County told recycling trailers burdensome
BY PAT FARNELLI
Wyoming County Press Examiner
Borough and township officials sought the help of Wyoming County Commissioners Tuesday for the burgeoning local collection of recyclables needing transport to the county recycling center in Tunkhannock.
Clinton Twp. supervisors Harry Colvin and Don Chamberlin said that with only two supervisors working for the township, “We have our work cut out for us,” and that the liquid fuels allotment is barely enough for the township without the added expense of hauling the recycling trailer to Tunkhannock.
Chamberlin recommended hiring a worker an hourly rate, three days per week.
Factoryville Borough Manager Mary Ellen Buckbee and councilman Tom Davis said that the recycling program has snowballed since it started up in Factoryville, and up until recently was a very good program.
“Everyone in Factoryville hires his or her own hauler for their garbage, but everyone in Factoryville recycles at our own trailer,” Buckbee said.
“We have had to install security cameras at our site because of all the people dumping garbage.”
Dawn Bell, Council President of Nicholson Borough, said that she added up the costs to local municipalities, and that since the county is reimbursed for recyclables, they decided to ask the county to help with the costs of hauling recyclables to the county recycling center.
Commissioner Judy Kraft Mead responded that the money from recyclables goes to operating the recycling center, with little or nothing to spare.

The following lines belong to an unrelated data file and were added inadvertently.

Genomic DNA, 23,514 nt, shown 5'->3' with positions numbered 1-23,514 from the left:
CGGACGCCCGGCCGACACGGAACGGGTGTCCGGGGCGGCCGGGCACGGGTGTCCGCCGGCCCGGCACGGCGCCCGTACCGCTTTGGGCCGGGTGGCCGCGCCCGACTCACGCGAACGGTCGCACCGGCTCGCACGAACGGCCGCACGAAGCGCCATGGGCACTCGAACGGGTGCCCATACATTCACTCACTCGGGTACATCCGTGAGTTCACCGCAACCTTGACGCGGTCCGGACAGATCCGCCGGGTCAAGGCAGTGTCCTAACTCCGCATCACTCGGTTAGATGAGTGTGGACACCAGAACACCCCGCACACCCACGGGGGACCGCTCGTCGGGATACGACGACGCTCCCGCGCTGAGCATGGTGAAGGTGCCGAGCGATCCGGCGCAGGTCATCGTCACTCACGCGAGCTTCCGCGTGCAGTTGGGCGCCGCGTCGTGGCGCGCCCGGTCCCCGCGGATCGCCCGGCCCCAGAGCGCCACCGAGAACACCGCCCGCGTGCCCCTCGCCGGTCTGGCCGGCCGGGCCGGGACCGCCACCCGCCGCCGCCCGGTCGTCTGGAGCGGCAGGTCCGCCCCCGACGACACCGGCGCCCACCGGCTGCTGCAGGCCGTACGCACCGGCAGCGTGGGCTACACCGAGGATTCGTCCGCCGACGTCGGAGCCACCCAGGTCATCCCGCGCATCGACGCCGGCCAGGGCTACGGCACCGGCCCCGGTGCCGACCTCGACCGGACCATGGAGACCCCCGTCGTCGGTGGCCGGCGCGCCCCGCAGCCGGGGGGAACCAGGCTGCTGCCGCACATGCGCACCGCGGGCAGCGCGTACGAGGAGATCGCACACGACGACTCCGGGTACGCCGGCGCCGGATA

“Our guys at the recycling center work really hard,” she said.
Steve Swift, Factoryville’s sole employee, can only work half time for the borough because he also runs the borough sewer system. Swift said, “When this program first started, it was once a week, and it was a good thing. Now, it’s a monster. Lots of people dumping off garbage.”
Chamberlin said that he knows of a municipality that is making good money on its recycling center, by separating into bins.
Swift said that the trailer is fully loaded and ready to haul to Tunkhannock two to three times per week. During winter months, the plow needs to be removed from the truck to haul the trailer.
Mead asked what the visitors specifically needed from the commissioners, and Buckbee said that they were asking the county for help hauling the trailer back and forth. She said that the borough can handle the managing of the recyclables and cleaning of the trailer.
The commissioners promised to discuss the request, but no action was taken.
In other business, the supervisors are preparing the Act 13 natural gas funds usage report for the county’s impact fee. The funds were received in December, and the report will be filed by Apr. 15.
Two state officers of the Future Farmers of America stopped in to meet the commissioners, along with Charlene Shupp Espenshade of Lancaster Farming and auditor Judy Shupp.
State President Austin Albright and State Reporter Maris Wilson of the Pennsylvania FFA have been touring Bradford and Wyoming counties.
They noted that young farmers are concerned about the lack of nearby milk processing plants or creameries, and said that local dairy farms often have to forgo Pennsylvania premiums and ship milk out of state.
Albright said that he has to haul truckloads of beans to Harrisonburg, Va., for want of a Pennsylvania processor.